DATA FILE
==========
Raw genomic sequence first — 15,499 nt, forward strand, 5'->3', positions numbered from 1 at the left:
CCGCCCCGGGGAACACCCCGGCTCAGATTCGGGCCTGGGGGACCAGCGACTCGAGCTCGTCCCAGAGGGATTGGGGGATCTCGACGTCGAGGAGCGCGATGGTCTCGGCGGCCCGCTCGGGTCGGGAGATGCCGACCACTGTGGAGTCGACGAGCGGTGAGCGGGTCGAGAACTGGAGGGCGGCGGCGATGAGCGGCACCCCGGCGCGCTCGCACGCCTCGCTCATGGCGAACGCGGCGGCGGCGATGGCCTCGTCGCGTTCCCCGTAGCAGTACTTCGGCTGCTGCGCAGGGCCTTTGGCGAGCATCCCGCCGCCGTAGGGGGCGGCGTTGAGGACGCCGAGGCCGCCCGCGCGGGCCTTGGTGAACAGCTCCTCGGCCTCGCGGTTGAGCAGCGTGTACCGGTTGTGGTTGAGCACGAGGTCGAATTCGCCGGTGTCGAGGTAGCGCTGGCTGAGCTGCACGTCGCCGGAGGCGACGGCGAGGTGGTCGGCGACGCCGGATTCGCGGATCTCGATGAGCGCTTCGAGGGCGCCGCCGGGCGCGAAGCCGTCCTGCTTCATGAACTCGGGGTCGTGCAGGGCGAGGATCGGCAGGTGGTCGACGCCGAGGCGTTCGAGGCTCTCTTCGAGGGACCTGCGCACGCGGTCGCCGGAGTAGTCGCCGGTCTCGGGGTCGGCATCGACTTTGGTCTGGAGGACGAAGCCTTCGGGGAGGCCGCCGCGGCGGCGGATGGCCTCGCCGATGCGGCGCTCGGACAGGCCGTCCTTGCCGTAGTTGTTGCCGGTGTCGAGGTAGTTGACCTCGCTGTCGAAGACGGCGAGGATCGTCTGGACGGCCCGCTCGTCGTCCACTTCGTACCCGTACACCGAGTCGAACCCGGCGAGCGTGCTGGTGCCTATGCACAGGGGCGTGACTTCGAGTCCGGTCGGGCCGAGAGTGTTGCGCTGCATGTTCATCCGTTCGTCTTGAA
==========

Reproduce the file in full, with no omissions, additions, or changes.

Raw genomic sequence first — 15,499 nt, forward strand, 5'->3', positions numbered from 1 at the left:
CCGCCCCGGGGAACACCCCGGCTCAGATTCGGGCCTGGGGGACCAGCGACTCGAGCTCGTCCCAGAGGGATTGGGGGATCTCGACGTCGAGGAGCGCGATGGTCTCGGCGGCCCGCTCGGGTCGGGAGATGCCGACCACTGTGGAGTCGACGAGCGGTGAGCGGGTCGAGAACTGGAGGGCGGCGGCGATGAGCGGCACCCCGGCGCGCTCGCACGCCTCGCTCATGGCGAACGCGGCGGCGGCGATGGCCTCGTCGCGTTCCCCGTAGCAGTACTTCGGCTGCTGCGCAGGGCCTTTGGCGAGCATCCCGCCGCCGTAGGGGGCGGCGTTGAGGACGCCGAGGCCGCCCGCGCGGGCCTTGGTGAACAGCTCCTCGGCCTCGCGGTTGAGCAGCGTGTACCGGTTGTGGTTGAGCACGAGGTCGAATTCGCCGGTGTCGAGGTAGCGCTGGCTGAGCTGCACGTCGCCGGAGGCGACGGCGAGGTGGTCGGCGACGCCGGATTCGCGGATCTCGATGAGCGCTTCGAGGGCGCCGCCGGGCGCGAAGCCGTCCTGCTTCATGAACTCGGGGTCGTGCAGGGCGAGGATCGGCAGGTGGTCGACGCCGAGGCGTTCGAGGCTCTCTTCGAGGGACCTGCGCACGCGGTCGCCGGAGTAGTCGCCGGTCTCGGGGTCGGCATCGACTTTGGTCTGGAGGACGAAGCCTTCGGGGAGGCCGCCGCGGCGGCGGATGGCCTCGCCGATGCGGCGCTCGGACAGGCCGTCCTTGCCGTAGTTGTTGCCGGTGTCGAGGTAGTTGACCTCGCTGTCGAAGACGGCGAGGATCGTCTGGACGGCCCGCTCGTCGTCCACTTCGTACCCGTACACCGAGTCGAACCCGGCGAGCGTGCTGGTGCCTATGCACAGGGGCGTGACTTCGAGTCCGGTCGGGCCGAGAGTGTTGCGCTGCATGTTCATCCGTTCGTCTTGAA